And I’m on it. I have a really sound argument. And the more I find, the stronger my argument gets.

Here’s a problem. Or maybe it’s a non-issue; living in The Bamas makes one lose track of real and perceived problems.

Take the F-word: Feminism. Folks think that to raise the philosophical subject position of the female to one of egalitarian justice (without erasing gender[6]) is the same as to strike a coup d’état,[7] thereby placing masculinity in subservience to femininity. Feminism does not aim to displace patriarchy. There is a way both the male and the female can be equal—it just takes a little thought. And we kinda hate thinking, don’t we?

Not you and me. The American “we.”

Likewise, I have heard very scholarly male magicians pooh-pooh the (admittedly often strategically deficient: ehem, Z.B.) attempts of feminists to genuinely reclaim the sacred feminine. Poke Runyon, for whom I have an inexplicable tender spot, makes me absolutely nuts when he rants about the Goddess Worship movement. He really is just talking to the wrong feminists (anti-feminists), Ann Finnin aside. I super-glad to have male counterparts like Freeman and Polyphanes who don’t see me as an Aristotelian deformed male. Or at least they are good fakers. 🙂[8]

So, my big fear (not so much fear as frustration[9]) is that my male counterparts, the ones invested in a power position within occult circles which might be threatened by my helixical competence, will dismiss me out of hand simply because they, like those who thought feminism was about political castration, believe that I want to make magical eunuchs out of all men. It’s that either/or fallacy (phallusy) again.

I do believe that there is a place for the phallus—er, *sputters,* I mean—never mind. Start over. Imagine two approaches to Sorcery. If the Shaivite school and the Shakta school can survive contiguously in India for centuries (although, not without friction—go ahead, let your mind go to the gutter; I’ll wait), then can American Sorcerers agree to two disciplines? Please say “yes.” The restitution of the Sacred Feminine, after centuries of subjugation—and especially after the sixty-some years it’s been misrepresented, is the most important Work I can imagine undertaking right now.

That, and dinner.

Seeya Friday?

TBW


[1] Go ahead, look it up; I’ll wait.

[2] We made friends during the dissertation days. “Hey,” he’d say on a regular basis, “I don’t judge.”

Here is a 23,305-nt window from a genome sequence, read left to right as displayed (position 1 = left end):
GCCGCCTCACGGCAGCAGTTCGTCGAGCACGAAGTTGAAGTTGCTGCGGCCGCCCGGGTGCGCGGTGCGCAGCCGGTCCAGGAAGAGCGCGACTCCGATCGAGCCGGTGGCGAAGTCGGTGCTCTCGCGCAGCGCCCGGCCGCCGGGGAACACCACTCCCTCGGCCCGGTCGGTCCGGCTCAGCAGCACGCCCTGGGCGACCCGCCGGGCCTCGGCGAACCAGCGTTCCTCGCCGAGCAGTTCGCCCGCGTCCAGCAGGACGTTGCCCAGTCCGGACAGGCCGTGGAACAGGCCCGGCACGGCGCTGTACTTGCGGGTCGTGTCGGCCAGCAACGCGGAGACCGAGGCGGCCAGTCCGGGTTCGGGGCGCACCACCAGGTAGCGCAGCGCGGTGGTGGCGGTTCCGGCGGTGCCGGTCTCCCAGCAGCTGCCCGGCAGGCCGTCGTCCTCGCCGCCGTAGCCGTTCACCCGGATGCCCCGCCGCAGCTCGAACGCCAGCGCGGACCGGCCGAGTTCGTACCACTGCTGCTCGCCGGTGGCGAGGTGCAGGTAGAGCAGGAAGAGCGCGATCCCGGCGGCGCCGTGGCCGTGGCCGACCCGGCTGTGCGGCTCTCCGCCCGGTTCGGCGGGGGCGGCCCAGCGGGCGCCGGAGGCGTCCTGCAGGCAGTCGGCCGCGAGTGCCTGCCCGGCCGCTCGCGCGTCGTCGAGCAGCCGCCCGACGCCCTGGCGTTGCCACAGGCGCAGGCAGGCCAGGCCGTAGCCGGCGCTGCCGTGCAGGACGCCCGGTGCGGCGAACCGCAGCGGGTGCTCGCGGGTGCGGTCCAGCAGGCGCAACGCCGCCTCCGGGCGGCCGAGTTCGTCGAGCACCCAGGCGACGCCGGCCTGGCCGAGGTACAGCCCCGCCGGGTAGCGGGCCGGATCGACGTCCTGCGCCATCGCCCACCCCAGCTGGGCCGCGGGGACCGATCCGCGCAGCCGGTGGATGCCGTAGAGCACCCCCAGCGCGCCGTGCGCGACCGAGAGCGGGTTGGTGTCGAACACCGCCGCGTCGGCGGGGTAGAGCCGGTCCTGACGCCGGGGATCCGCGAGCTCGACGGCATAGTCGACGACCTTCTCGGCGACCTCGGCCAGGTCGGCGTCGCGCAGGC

[3] I actually have to tell classes that “ecstasy” is more than a drug—Oh, and that “incubus” is more than a band.

[4] Even if I disagree with her theology, I don’t think she was running a “brothel.”

[5] Urban, Hugh B. Magia Sexualis. University of California Press, 2006.

[6] See Luce Irigaray’s An Ethics of Sexual Difference that explains how the sexes can remain distinct—without complimentarianist ideas, yet equal.

[7] I love a good castration joke.

[8] The Bad Witch totally just emoticoned, y’all.

[9] Sacred sexual frustration. Right on.

Q&A With TRLT: Part 3, Sorcery

The Road Less Traveled gave me quite a compliment in recognizing the efforts I make to be evenhanded about my opinions. I am not God, not even a Bad God, therefore I can only speak to my human beliefs and my personal preferences. I’ve learned that, unfortunately, there are those who do not respect the convictions of others – surprisingly, even among Pagans. And I do make a real effort. Perhaps it is my legal background but I learned early on that it’s better to think things through before committing them to writing. If something is worth saying, it’s worth saying well, no?

Thanks for the very real kudos.

Let me begin by saying that not all folks who consider themselves Witches adhere to ritual structures as found in Wicca – or any structures at all. As I pointed out in “Part I,” not all Witches are Wiccans. And as I pointed out in “Wannabethans,” there are plenty of Witches who unknowingly use Wiccan practices. However, there are plenty of Witches who fly by the seat of their broomsticks. No circle, no quarters, no nothin’. They are still Witches. Further, there are some Witches who do not “practice Magic” at all. They consider themselves spiritualists, philosophers, herbalists, healers, and folks who observe the cycles of the earth. Sometimes these people are sensitives, mystics, and prophets – but that’s not a “requirement.”

Like I said in my reply to your second set of questions:

My view [of nonWiccan Witches] is that there are potentially as many ways of practicing as there are practitioners. . . . I actually kinda hate it that the only amalgamated definition we have for non-Wiccan Witchcraft is a definition based in what it is not: non-Wiccan. From a Lacanian perspective, this is disempowering – “lack.” If you have another term, I’d love to hear it! I’d be a big fan of coming up with a new, holistic, empowering term. Sadly, Traditional Witchcraft and British Witchcraft connote Gardnerian Wicca.